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Here's why the Fed knows better than to hike now

There's one very good reason the Federal Reserve won't vote to raise interest rates: History.

While many surveys of Wall Street experts—including one by CNBC—indicate a belief that the Federal Open Market Committee will vote Thursday in favor of a rate increase for the first time in more than nine years, futures traders are betting against it.

That alone, according to a Morgan Stanley analysis, will be enough for the Fed to wait at least one more month before liftoff.

Lessons learned in 1994 that reverberated into 1999 and 2004 will preclude a rate hike until the futures market prices one in, analysts Guneet Dhingra and Matthew Hornbach said in a note to clients.

"The Fed prefers to avoid delivering big surprises," they said.

An eagle sculpture stands on the facade of the Marriner S. Eccles Federal Reserve building in Washington, D.C.
Andrew Harrer | Bloomberg | Getty Images
An eagle sculpture stands on the facade of the Marriner S. Eccles Federal Reserve building in Washington, D.C.

Economists and strategists believe the Fed will hike this week, but traders are betting strongly against it. Morgan Stanley said its readings on trading show a 30 percent probability that "overstates the chance" of a rate rise, while the CME FedWatch tool puts the probability at just 21 percent, down from 23 percent the day before and 45 percent a month ago.

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In 1999 and 2004, the central bank waited for market expectations to exceed 50 percent before moving, learning a lesson from 1994 when it tightened.

"The 1994 hike cycle was one in which the Fed did not sufficiently manage market expectations prior to liftoff," Dhingra and Hornbach wrote. "This resulted in a February 1994 rate hike that was followed by high levels of market volatility and a significant tightening in financial conditions."

Looking back at 1999, the Fed followed a fairly unpredictable path, hiking some months but holding pat in others, with moves correlating to a better than 50 percent chance in market pricing. Ditto for 2004, when the FOMC followed a path even more closely aligned with futures expectations.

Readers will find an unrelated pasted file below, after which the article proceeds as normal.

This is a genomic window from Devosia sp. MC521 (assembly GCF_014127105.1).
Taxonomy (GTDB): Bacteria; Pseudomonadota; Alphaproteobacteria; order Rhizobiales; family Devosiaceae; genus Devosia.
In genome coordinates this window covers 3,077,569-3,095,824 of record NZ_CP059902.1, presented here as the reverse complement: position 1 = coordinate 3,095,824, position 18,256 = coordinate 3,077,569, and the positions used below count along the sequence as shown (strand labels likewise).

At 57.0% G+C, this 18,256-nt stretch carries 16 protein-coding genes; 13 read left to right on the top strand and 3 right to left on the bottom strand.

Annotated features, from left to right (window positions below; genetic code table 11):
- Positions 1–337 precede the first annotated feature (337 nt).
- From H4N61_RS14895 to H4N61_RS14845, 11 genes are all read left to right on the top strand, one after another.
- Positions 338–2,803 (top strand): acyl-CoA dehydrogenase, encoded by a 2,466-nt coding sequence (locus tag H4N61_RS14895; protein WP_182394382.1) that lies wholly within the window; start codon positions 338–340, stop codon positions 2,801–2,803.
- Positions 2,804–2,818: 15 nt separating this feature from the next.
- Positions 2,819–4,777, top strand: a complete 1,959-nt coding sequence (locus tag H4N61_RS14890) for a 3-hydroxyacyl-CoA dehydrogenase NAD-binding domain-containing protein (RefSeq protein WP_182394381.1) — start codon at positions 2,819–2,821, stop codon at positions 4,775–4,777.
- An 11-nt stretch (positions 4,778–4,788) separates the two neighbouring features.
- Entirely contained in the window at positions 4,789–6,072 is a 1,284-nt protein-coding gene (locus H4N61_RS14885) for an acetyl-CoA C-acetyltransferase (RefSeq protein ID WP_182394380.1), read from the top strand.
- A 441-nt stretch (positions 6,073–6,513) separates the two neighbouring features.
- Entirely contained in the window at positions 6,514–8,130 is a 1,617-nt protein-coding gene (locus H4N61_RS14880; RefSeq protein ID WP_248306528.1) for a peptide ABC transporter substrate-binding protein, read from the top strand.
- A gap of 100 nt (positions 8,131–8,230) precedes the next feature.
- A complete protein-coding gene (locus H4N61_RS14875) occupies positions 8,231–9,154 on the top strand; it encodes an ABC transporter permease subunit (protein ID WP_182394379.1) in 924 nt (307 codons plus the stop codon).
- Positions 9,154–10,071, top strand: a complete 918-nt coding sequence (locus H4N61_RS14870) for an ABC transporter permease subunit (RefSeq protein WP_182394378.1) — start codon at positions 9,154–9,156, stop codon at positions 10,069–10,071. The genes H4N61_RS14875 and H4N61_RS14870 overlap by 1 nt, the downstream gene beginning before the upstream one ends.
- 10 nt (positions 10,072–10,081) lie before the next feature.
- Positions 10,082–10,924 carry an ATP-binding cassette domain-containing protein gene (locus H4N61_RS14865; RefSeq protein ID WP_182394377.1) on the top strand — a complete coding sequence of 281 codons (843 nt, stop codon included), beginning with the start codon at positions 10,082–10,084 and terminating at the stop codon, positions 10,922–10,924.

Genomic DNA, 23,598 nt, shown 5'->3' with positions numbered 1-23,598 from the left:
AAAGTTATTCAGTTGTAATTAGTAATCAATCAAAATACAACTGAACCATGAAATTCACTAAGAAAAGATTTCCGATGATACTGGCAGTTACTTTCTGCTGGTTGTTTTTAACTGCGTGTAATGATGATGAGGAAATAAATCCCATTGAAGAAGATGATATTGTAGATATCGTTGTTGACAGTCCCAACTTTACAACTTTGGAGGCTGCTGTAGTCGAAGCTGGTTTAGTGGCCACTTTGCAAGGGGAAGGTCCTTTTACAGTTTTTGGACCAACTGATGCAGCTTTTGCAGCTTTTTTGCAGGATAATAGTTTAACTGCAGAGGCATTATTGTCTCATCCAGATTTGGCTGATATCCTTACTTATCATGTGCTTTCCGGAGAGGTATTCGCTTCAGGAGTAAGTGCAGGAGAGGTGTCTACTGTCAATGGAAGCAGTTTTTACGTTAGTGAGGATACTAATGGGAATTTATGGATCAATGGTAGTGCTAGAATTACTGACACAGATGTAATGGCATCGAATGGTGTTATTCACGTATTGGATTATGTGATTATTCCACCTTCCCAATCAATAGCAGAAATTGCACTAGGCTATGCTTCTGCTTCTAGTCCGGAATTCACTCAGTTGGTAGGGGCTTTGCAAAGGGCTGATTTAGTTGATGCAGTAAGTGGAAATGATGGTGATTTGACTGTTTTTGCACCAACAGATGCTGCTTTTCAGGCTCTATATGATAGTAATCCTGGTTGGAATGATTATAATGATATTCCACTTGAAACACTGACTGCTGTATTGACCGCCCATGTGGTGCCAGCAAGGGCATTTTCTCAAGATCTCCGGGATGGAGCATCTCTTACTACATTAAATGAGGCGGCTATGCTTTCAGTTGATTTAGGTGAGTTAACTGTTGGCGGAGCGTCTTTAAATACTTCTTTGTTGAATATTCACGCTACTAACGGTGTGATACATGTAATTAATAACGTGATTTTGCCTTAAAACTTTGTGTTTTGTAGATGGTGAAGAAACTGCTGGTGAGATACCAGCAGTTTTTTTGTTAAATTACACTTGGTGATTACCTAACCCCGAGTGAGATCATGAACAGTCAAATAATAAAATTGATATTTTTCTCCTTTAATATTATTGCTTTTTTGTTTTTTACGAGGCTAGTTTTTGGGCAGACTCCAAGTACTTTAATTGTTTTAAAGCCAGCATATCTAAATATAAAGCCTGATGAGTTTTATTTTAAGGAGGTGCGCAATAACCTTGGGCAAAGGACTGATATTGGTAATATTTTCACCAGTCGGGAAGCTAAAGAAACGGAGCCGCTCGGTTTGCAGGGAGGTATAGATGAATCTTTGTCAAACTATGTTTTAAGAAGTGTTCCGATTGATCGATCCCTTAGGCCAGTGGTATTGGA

Market reactions were significantly different between the three hikes: The 1994 move saw a sharp tightening, while conditions actually relaxed some after 1999 and "barely tightened at all" in the 2004 hike, according to observations Morgan Stanley used by following the Chicago Fed's national financial conditions index.

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Fed Chair Janet Yellen has stated repeatedly that the central bank would follow a "data dependent" course, meaning it would make sure not only economic data but also financial conditions were ripe for tightening. The economic data heading into Thursday's meeting is mixed though financial conditions already have tightened in recent days.

Morgan Stanley is putting its money where its mouth is, advising clients to stay long notes in the five- to 10-year duration and to anticipate a widening in the difference between yields on five- and 30-year U.S. government debt. The firm advises clients to use "steepeners," or derivatives, to play the yield curve between fives and 30s.

"In the current context, a market-implied probability of 30 percent seems to be below the minimum level where the Fed would like to see it, if they were to actually announce a rate hike in September," the Morgan Stanley duo said. "All else equal, if the market implied probabilities stay around current levels, the Fed might find it easy to pass on a rate hike at the September FOMC meeting."